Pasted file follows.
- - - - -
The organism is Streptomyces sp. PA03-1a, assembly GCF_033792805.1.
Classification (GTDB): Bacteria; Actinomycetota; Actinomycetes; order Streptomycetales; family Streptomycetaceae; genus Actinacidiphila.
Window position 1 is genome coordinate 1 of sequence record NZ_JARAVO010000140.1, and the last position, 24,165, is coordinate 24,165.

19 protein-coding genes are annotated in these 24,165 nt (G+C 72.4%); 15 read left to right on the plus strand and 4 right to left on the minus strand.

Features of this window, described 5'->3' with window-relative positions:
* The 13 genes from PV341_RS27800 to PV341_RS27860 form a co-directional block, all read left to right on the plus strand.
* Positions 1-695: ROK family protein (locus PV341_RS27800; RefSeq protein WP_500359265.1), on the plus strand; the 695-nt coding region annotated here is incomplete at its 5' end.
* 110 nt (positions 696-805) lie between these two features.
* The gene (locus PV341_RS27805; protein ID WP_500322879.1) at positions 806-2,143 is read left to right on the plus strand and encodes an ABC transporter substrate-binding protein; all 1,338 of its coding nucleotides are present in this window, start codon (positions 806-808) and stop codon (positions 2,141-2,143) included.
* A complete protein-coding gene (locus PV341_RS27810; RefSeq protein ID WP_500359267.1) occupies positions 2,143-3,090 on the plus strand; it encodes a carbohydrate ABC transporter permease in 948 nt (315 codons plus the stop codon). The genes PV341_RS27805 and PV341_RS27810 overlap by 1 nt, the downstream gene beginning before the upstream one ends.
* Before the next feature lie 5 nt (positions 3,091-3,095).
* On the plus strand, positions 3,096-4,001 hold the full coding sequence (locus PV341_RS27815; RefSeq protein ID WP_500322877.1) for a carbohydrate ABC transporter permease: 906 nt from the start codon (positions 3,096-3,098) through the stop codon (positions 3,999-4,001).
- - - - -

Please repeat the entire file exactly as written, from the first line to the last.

The organism is Streptomyces sp. PA03-1a, assembly GCF_033792805.1.
Classification (GTDB): Bacteria; Actinomycetota; Actinomycetes; order Streptomycetales; family Streptomycetaceae; genus Actinacidiphila.
Window position 1 is genome coordinate 1 of sequence record NZ_JARAVO010000140.1, and the last position, 24,165, is coordinate 24,165.

19 protein-coding genes are annotated in these 24,165 nt (G+C 72.4%); 15 read left to right on the plus strand and 4 right to left on the minus strand.

Features of this window, described 5'->3' with window-relative positions:
* The 13 genes from PV341_RS27800 to PV341_RS27860 form a co-directional block, all read left to right on the plus strand.
* Positions 1-695: ROK family protein (locus PV341_RS27800; RefSeq protein WP_500359265.1), on the plus strand; the 695-nt coding region annotated here is incomplete at its 5' end.
* 110 nt (positions 696-805) lie between these two features.
* The gene (locus PV341_RS27805; protein ID WP_500322879.1) at positions 806-2,143 is read left to right on the plus strand and encodes an ABC transporter substrate-binding protein; all 1,338 of its coding nucleotides are present in this window, start codon (positions 806-808) and stop codon (positions 2,141-2,143) included.
* A complete protein-coding gene (locus PV341_RS27810; RefSeq protein ID WP_500359267.1) occupies positions 2,143-3,090 on the plus strand; it encodes a carbohydrate ABC transporter permease in 948 nt (315 codons plus the stop codon). The genes PV341_RS27805 and PV341_RS27810 overlap by 1 nt, the downstream gene beginning before the upstream one ends.
* Before the next feature lie 5 nt (positions 3,091-3,095).
* On the plus strand, positions 3,096-4,001 hold the full coding sequence (locus PV341_RS27815; RefSeq protein ID WP_500322877.1) for a carbohydrate ABC transporter permease: 906 nt from the start codon (positions 3,096-3,098) through the stop codon (positions 3,999-4,001).